Tuesday, September 13, 2011

Research and Policy Intersect with Public Media

Boyd Swinburn is the Alfred Deakin Professor of Population Health and Director of the World Health
Organization (WHO) Collaborating Centre for Obesity Prevention at Deakin University in Melbourne.  You have seen his name many times in my blog and I have read at least 20 articles which either discuss policy issues or examine research that he himself has conducted. 
Recently I talked about the 4 articles that are published in the medical journal the Lancet.  I also mentioned that Dr. Swinburn was to attend a UN General Assembly Meeting in NYC this month.  

His work as a researcher and as director of the WHO Collaborating Center for Obesity Prevention is getting him a lot of press these days.  His studies often include the USA, UK and Australia.  Today I am linking you to a popular press story which does his research justice.  Remember, I have read the work of both Swinburn and the other scientist noted in the report, Gortmaker.  I have blogged about Swinburn's work which shows that the weight gain in the last 30 years is much more about calories in then out.  In this article it is said again.  Our change in physical activity occurred decades before our weights began to rise.  Our bodies had adjusted to the change in activity and as individuals we WERE eating less to compensate for doing less- until the "tipping point" happened.  The calorie content of our food doubled and tripled. The journalist quotes the studies of Swinburn et al - and this is my favorite line "Energy intake rose because of environmental push factors, i.e., increasingly available, cheap, tasty, highly promoted obesogenic foods.”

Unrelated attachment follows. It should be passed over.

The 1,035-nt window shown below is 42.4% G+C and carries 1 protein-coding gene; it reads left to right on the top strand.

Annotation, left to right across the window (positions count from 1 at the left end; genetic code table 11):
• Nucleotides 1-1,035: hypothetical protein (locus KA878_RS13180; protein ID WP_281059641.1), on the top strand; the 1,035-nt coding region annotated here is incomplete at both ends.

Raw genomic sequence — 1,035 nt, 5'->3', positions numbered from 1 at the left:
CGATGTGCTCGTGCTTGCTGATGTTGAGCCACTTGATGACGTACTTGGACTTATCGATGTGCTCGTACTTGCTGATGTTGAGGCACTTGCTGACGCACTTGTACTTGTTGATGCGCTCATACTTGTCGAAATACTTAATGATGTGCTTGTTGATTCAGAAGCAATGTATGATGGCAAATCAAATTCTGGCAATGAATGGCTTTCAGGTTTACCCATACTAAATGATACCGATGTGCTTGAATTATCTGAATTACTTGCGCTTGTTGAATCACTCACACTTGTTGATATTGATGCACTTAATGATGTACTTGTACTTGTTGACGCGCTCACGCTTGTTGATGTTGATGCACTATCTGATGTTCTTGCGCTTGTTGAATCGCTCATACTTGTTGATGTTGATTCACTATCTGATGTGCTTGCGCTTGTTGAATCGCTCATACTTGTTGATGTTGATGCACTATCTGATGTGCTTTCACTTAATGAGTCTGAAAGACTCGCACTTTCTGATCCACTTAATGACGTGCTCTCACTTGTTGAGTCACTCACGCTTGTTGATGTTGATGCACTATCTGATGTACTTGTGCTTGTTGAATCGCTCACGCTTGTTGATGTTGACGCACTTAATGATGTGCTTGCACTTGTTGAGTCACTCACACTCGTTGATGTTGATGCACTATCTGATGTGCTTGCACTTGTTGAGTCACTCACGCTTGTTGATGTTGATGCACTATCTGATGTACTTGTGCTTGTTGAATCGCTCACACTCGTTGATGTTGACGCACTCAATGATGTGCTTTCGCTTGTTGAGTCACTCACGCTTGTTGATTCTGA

This is not a research article but a newspaper story written by Jane Brody - do take a minute to read it for yourself.  This is the type of policy work I hope to engage in myself.


Agness Mumbi said...

It deals with the resources, devices, and methods required to optimize the acquisition, storage, retrieval, and use of information in health and biomedicine.

Dinahsoar said...

Not sure what or whom to believe. See quote below-- from this link:


"One hundred and fifty years ago, Americans consumed two to three times more calories per day than they do now" -- mostly at breakfast, Smith says. Yet obesity and diabetes weren't at epidemic proportions "because half of Americans still lived on farms or did manual labor in cities."

I assumed the caloric intake today is much higher than past years, but maybe I believe that because it is what is being promoted by media and such?

What I know personally is that I ate far more calories in the past and was smaller. Now I hardly eat anything in comparison and have to fight weight gain.

As well, in the past I wasn't any more physically active than I am now.

The biggest culprit I think is sugar--it's in everything, and high fructose corn syrup has replaced cane sugar in so many products since the 1970's. HFCS must be processed by the liver, so the metabolic process is different than it is for sugar--at least that is what I understand.

It's all convoluted and confusing.

Another thing, I think we eat more carbs and less meat/animal protein. Back in the day whenever a woman or man wanted to lose some weight they cut out bread, potatoes and dessert. That was it..no calorie counting, etc. Obesity was not that common, nor was early onset diabetes.